Are you ready for some tough love?
You are the cause of all your debt problems. You are solely responsible.
For some, this is a bitter pill to swallow. It doesn’t feel good. Facing this truth can be uncomfortable, but until you see the cause of your financial problems looking back at you in the mirror, you may never get out of your vicious cycle of debt.
Taking responsibility is difficult: It means you have to give up the victim role. But it is the only way you can empower yourself, take charge of your life, and permanently solve your financial difficulties.
When you are a victim to debt, you give away all your power to solve it: After all, it is someone else’s fault. It is outside of your control. There is nothing you can do about it.
However, when you own responsibility you take back your power. The fact that you caused your debt means you have the power to cure it and never let it happen again, and that is a good thing.
But It’s Not My Fault
The surprising reality is it doesn’t matter whether you are truly a victim to your debt or not — the result is the same.
Maybe you lost your job because of an economic turndown, or you ran into unexpected medical expenses, or a sudden and desperate family problem came up. These are all very common paths to debt and they all imply the debt was not your fault. After all, the circumstances that caused it were beyond your control. How could it possibly be your fault?
The sad truth is misfortune is one of the leading causes of debt because it happens so frequently, and that is the key point. Misfortunes are not unexpected: they happen frequently. While it might be true that the unfortunate circumstances were beyond your control, the fact that they resulted in debt is fully within your control and 100% your responsibility.
Owning responsibility can be uncomfortable. However, the goal is to get out of debt and self responsibility is the most practical and efficient path to achieving that goal. This is about practical solutions — not about feeling good. Being a victim to your debt only keeps you stuck in the pattern: self-responsibility is what opens the door to freedom.
When you take responsibility, you recognize how the seemingly unpredictable circumstances of your life are actually predictable when viewed over your lifetime. The chance of any one financial calamity occurring in any one year is small, but over your lifetime you should absolutely expect and plan to experience one (or more) of these setbacks. You must plan for them with proper insurance and an emergency fund to carry you through those inevitable difficult times or debt will be the result.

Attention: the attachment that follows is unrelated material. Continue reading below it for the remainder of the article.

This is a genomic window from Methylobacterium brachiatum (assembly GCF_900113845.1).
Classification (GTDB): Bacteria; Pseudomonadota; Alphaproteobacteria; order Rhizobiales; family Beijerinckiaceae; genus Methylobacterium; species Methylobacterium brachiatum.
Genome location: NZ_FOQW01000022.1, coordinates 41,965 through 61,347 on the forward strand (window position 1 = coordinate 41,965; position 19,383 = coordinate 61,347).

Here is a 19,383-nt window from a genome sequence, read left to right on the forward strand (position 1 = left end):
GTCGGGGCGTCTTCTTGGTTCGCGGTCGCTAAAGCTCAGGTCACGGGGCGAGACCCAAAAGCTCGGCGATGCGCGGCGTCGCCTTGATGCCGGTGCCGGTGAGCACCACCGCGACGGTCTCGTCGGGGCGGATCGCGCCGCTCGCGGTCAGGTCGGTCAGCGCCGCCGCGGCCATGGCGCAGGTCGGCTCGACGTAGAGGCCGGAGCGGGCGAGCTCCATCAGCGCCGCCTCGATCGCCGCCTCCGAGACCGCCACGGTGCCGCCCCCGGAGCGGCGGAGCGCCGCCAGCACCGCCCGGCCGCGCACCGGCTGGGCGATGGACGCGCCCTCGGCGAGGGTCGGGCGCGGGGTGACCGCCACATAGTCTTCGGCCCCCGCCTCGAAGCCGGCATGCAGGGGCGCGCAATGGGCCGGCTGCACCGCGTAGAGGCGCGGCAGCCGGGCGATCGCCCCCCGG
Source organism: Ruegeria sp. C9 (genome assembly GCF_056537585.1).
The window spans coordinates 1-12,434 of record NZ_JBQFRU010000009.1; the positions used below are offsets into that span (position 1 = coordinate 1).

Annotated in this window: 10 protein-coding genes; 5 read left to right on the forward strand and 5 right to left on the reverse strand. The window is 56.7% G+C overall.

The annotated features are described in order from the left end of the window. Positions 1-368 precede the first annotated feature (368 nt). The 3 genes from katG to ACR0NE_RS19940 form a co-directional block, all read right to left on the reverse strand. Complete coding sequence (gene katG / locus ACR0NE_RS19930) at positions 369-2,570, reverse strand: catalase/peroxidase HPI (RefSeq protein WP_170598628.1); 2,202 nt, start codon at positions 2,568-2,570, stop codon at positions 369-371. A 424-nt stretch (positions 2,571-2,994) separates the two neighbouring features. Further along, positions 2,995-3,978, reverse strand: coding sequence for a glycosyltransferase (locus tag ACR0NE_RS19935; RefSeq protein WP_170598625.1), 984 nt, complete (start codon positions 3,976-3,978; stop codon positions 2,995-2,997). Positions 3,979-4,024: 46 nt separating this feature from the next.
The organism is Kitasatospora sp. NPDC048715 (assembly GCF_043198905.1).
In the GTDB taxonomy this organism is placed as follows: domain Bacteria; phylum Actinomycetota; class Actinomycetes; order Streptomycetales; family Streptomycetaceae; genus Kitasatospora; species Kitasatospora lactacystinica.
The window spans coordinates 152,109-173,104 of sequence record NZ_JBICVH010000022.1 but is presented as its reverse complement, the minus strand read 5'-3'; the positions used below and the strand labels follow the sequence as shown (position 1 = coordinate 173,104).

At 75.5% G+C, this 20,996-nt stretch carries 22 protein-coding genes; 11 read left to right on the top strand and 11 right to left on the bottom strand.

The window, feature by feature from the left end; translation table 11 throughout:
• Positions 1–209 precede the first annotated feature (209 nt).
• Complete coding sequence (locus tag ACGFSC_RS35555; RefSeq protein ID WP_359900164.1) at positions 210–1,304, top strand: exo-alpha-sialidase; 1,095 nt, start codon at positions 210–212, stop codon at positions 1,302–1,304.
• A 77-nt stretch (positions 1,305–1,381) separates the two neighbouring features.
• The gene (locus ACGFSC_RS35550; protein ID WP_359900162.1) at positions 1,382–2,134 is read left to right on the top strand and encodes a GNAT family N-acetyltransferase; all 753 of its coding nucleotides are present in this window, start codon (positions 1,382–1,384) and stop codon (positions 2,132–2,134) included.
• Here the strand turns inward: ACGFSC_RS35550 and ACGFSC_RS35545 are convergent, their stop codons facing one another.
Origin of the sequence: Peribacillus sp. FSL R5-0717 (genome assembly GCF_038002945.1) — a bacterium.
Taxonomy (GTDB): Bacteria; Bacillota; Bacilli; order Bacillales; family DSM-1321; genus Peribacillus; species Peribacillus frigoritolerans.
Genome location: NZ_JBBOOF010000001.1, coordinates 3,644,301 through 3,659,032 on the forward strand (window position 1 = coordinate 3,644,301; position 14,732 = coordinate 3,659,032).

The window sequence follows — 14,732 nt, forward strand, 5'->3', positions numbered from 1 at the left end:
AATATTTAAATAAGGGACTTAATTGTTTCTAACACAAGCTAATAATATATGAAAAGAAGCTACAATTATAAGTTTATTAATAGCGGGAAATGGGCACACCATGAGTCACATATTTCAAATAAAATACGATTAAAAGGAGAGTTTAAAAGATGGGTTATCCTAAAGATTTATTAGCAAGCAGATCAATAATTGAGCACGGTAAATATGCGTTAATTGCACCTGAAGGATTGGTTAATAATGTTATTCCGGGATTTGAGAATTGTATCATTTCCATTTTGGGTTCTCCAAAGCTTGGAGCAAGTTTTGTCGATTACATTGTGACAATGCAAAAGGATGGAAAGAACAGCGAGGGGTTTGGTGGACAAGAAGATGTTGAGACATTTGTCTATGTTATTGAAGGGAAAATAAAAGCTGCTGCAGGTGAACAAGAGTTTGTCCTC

In other words, the probabilities are extremely high that you will experience at least one job loss, unexpected illness, devastating lawsuit, horrific medical expense, divorce, identity theft, or other financial emergency in your lifetime. If you don’t plan accordingly it can throw you into sudden “unexpected” debt and wipe out a lifetime of financial progress — even though it is totally expected.
That’s why you are responsible. Even though you may be a victim of the specific event, you are fully responsible for improper planning given that nearly all lives are touched by one or more of these events at some point. That means the financial outcome is your responsibility even if the actual event that caused it is not.
The Wealthy Alternative
Risk management planning is the wealthy alternative to unexpected debt.
Financially successful people know that bad things happen to good people and manage those risks with appropriate insurance and reserve funds. The rule is simple — always insure those losses you can’t afford to take. For example:
Adequate life insurance to provide replacement income if the primary breadwinner passes.
Disability insurance to protect against major injury causing loss of income.
Fire insurance to protect against the destruction of your home and possessions.
Liability insurance to protect against a devastating lawsuit that could wipe out an entire lifetime of savings with just a single mistake.
Health insurance to protect against the high cost of getting sick.
Emergency reserves to help pay unexpected expenses when the car suddenly dies, you’re temporarily laid off, or serious illness strikes.
When you plan for unpredictable (but inevitable) adversity then you are prepared so that the inconvenience of a temporary setback doesn’t result in financial calamity. Proper insurance and emergency reserves are a normal and necessary budget item similar to food and utilities. If you don’t think you can afford insurance, then look for ways to reduce your spending so that you can. It’s not optional because eventual debt is the likely alternative.
The truth is nobody looks forward to adversity. But when you are prepared the consequences are temporary and manageable. When you don’t prepare the financial results can be devastating resulting in (not so) unexpected debt.
This story is an Op/Ed contribution to Credit.com and does not represent the views of the company or its affiliates.
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